• Price of Antidote for Heroin Overdose Skyrockets as Much As 500%

    Friday, December 16, 2016
    The price of Narcan -- the lifesaving heroin-overdose antidote that revives the dying -- has skyrocketed, with one formulation rising more than 500% in two years. Although Narcan first hit the market in 1971, demand has skyrocketed as the opioid epidemic worsens. And with more potent opioids on the street -- such as fentanyl -- first responders, the largest consumers of the drug, are finding they need multiple doses to revive overdose victims.   read more

Controversies

  • Bears Under Fire in Florida

    Friday, April 21, 2017
    “2015 was a deadly year for the Florida black bear. Collisions with vehicles killed at least 169 ... wildlife managers killed at least 108...that were considered nuisances or threats to human safety, at least 9 were killed illegally, and in October hunters killed at least 304 Florida black bears in the first Florida black bear hunt in 20 years,” the petition stated. The 2016 hunt was “voted down due to overwhelming public outcry against the barbaric and unnecessary hunt,” said an advocacy group.   read more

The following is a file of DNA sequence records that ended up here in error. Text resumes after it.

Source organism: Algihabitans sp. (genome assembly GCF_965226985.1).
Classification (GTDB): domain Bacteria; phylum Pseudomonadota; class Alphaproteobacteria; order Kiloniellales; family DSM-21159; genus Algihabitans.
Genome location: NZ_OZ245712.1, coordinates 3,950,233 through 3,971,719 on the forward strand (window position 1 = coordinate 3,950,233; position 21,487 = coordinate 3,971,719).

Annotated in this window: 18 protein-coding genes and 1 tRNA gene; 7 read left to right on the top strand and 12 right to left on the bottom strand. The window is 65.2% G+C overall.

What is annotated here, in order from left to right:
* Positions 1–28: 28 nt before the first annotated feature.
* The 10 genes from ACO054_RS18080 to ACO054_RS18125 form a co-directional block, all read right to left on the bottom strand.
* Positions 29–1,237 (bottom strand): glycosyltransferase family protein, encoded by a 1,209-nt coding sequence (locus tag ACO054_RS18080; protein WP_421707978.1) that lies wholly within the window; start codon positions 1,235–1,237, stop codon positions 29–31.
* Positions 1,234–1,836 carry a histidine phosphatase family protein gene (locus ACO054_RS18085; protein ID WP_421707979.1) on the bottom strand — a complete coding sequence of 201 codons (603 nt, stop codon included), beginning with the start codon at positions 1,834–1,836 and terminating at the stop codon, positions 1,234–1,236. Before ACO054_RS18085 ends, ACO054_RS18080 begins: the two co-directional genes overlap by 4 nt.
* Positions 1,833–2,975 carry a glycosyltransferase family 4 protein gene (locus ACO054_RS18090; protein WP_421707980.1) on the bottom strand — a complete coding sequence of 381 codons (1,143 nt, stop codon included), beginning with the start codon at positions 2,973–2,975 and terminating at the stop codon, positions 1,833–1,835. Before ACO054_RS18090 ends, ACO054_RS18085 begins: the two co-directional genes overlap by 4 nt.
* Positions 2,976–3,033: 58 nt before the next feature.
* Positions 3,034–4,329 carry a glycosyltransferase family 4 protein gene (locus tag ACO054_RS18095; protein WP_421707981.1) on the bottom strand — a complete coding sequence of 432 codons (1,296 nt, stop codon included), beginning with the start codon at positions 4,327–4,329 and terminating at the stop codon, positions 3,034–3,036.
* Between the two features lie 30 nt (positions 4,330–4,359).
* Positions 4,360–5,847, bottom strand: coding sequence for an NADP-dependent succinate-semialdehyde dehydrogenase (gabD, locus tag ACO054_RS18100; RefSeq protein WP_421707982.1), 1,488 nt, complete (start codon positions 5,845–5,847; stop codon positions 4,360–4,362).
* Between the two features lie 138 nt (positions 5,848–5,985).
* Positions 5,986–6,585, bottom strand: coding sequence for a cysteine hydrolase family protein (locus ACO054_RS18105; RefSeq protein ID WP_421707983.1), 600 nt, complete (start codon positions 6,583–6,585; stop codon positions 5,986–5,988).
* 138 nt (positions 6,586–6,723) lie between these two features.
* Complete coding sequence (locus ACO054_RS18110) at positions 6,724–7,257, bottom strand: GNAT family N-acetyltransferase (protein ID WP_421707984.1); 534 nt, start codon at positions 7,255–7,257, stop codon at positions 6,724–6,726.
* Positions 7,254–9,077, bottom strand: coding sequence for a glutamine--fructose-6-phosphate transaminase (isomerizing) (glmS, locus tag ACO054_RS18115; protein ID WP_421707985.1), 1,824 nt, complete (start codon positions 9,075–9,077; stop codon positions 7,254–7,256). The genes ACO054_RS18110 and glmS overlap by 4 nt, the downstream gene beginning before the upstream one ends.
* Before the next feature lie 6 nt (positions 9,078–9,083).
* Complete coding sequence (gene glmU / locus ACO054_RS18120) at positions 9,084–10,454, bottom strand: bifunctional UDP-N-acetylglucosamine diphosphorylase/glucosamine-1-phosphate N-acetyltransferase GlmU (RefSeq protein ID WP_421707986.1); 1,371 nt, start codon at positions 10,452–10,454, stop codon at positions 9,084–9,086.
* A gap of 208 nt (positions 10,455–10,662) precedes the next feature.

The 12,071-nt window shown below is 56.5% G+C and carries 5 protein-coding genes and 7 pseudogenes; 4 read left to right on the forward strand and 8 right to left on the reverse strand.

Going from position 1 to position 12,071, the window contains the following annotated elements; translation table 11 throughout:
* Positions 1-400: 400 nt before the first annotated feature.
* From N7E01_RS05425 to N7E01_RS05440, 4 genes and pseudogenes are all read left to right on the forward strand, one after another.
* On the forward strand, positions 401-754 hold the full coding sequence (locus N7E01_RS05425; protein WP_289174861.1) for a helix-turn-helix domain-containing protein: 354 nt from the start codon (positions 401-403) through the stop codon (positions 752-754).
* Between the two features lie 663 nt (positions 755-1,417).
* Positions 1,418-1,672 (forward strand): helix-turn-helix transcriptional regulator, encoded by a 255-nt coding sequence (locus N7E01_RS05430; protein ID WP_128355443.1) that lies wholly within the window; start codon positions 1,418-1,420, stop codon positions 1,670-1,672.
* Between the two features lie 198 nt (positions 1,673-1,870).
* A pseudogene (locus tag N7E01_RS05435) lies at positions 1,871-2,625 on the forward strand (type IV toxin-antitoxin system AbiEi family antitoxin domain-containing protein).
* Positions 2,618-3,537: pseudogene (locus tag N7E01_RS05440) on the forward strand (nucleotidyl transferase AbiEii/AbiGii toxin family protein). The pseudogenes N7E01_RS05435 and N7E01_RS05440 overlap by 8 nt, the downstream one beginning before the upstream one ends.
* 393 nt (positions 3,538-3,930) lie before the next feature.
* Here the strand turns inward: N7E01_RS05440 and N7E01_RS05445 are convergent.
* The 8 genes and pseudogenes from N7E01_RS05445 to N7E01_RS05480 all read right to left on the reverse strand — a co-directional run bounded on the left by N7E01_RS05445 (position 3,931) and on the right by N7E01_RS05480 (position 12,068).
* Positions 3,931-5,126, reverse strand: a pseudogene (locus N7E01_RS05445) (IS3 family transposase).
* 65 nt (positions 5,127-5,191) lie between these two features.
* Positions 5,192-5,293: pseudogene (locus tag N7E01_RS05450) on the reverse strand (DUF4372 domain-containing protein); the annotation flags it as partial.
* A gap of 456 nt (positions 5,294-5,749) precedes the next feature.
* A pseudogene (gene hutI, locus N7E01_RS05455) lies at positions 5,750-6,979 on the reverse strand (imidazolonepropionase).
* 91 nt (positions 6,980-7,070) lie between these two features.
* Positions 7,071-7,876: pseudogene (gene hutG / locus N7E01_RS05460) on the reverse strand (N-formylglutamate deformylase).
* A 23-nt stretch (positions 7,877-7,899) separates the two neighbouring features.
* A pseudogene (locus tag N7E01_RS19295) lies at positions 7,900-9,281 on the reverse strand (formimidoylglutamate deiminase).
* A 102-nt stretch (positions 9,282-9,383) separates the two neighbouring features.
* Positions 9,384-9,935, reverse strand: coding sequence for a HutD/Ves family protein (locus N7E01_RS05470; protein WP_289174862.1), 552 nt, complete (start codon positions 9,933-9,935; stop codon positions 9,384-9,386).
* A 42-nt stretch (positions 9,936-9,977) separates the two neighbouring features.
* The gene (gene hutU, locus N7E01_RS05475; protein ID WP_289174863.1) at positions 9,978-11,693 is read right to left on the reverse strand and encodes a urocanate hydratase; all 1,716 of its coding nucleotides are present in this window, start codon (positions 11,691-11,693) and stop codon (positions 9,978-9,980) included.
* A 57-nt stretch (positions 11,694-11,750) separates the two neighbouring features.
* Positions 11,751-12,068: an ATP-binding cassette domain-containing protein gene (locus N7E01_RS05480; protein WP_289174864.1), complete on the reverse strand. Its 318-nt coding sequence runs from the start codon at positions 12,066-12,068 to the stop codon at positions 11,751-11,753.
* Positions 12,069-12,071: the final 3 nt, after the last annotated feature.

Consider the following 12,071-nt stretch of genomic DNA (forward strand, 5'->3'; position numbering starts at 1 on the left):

• 97 Corporations and 16 State Attorneys General Join Court Fight against Trump Travel Ban

    Tuesday, February 07, 2017
    “President Trump’s executive order is unconstitutional, unlawful, and fundamentally un-American...[and] undermines our states’ families, economies, and institutions," said New York Attorney General Eric Schneiderman. High-ranking U.S. security officials, including Madeleine Albright, Leon Panetta and John Kerry signed a declaration arguing the ban endangers U.S. citizens. “We view the order as one that ultimately undermines the national security of the United States...” the officials said.   read more
  • Texas Judge Halts Federal Transgender Health Protections

    Sunday, January 01, 2017
    "Judge O'Connor's conclusion that transgender people and persons who have had abortions are somehow excepted from protection is deeply troubling, legally specious, and morally repugnant," said TLDEF's Ezra Young. Many transgender people expect Trump as president to abandon or weaken the transgender protection efforts pursued by the Obama administration. He has declined to repudiate a divisive North Carolina law that restricts transgender people's bathroom access.   read more

U.S. and the World

  • Which Countries have been Killing Americans? The Trump 7 vs. the Rest of the World

    Sunday, January 29, 2017